He opened the trunk of the two-seater, a bottle-green car shaped the way comic book artists of the 1950s imagined personal rocket ships. The chrome nameplate read "EV1."
California is full of car crazies, of course. This one had read an article I'd written for Wired magazine about a hydrogen-powered car GM is hoping to introduce in about a decade. "Hydrogen isn't the thing," the man had said on the phone. "Plug-in is the thing.
"GM has a great one on the road right now, and they're killing the project."
"I want you to keep it for two weeks," he said now, wrenching open the electrical panel on the side of my house. Working feverishly inside the panel without so much as switching off the current first, he installed what looked like a big outlet.
It looked dangerous. I tried to protest. "I'm not sure I want ..."
"Just a minute," he snapped. "I'm in a little bit of a hurry here." He began unspooling an extension cord fat as a firehose and running it around the back of the house to the driveway. An unintroduced woman I took to be his wife, meanwhile, was rolling some kind of device that looked like R2-D2 into the garage. The man connected it to the power cord. Then he hefted what appeared to be a black rubber ping-pong paddle, which was connected to R2-D2 by a cable.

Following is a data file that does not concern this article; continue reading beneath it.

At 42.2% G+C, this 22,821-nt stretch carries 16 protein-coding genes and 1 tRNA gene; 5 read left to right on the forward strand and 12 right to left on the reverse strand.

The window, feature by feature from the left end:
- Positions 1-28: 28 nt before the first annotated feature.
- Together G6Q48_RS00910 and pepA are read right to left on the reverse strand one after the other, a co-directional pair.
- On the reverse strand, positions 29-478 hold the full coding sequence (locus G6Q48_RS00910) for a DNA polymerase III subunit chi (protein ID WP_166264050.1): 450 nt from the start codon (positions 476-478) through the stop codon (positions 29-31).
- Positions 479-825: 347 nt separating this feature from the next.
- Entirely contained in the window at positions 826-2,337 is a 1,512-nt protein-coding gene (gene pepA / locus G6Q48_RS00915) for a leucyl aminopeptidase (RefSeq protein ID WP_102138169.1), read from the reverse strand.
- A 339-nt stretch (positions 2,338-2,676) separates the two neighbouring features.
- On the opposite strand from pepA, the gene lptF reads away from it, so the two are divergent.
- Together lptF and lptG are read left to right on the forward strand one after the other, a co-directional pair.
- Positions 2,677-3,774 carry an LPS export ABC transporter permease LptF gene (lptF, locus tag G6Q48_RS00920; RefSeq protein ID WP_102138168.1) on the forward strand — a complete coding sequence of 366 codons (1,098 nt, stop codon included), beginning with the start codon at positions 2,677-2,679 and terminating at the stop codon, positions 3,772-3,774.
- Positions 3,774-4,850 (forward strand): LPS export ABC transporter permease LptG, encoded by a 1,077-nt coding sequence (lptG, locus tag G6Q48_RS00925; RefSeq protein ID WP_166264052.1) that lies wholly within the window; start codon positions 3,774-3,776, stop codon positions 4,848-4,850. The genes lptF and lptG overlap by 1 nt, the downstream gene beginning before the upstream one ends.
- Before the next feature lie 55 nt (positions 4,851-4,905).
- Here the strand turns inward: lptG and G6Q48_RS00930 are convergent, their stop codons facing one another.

"Gotta run," he panted, "but basically, this goes in here." He shoved the paddle into a slot on the car's hood. "That'll charge it up in about four hours."
"I have a 9-year-old..." I said, probably sounding a little distressed.
"It's safe, stop worrying," the wife barked over her shoulder as she hastened back to their other car. "You could charge the car under water if you wanted. It's inductive, not conductive."
"Drive it all you want; the codes are on the dashboard," the man said, jogging backward toward his car. "Let anybody drive it who wants to. I want as many people mad at GM as possible. You can wreck it, for all I care, because General Motors is taking it back in December and going to crush it, along with all the others."
With one leg in his wife's car, he paused, thank goodness. I was full of questions about how to operate a fully electric car. Was it fast enough for the freeway? How far could I go before charging? Codes?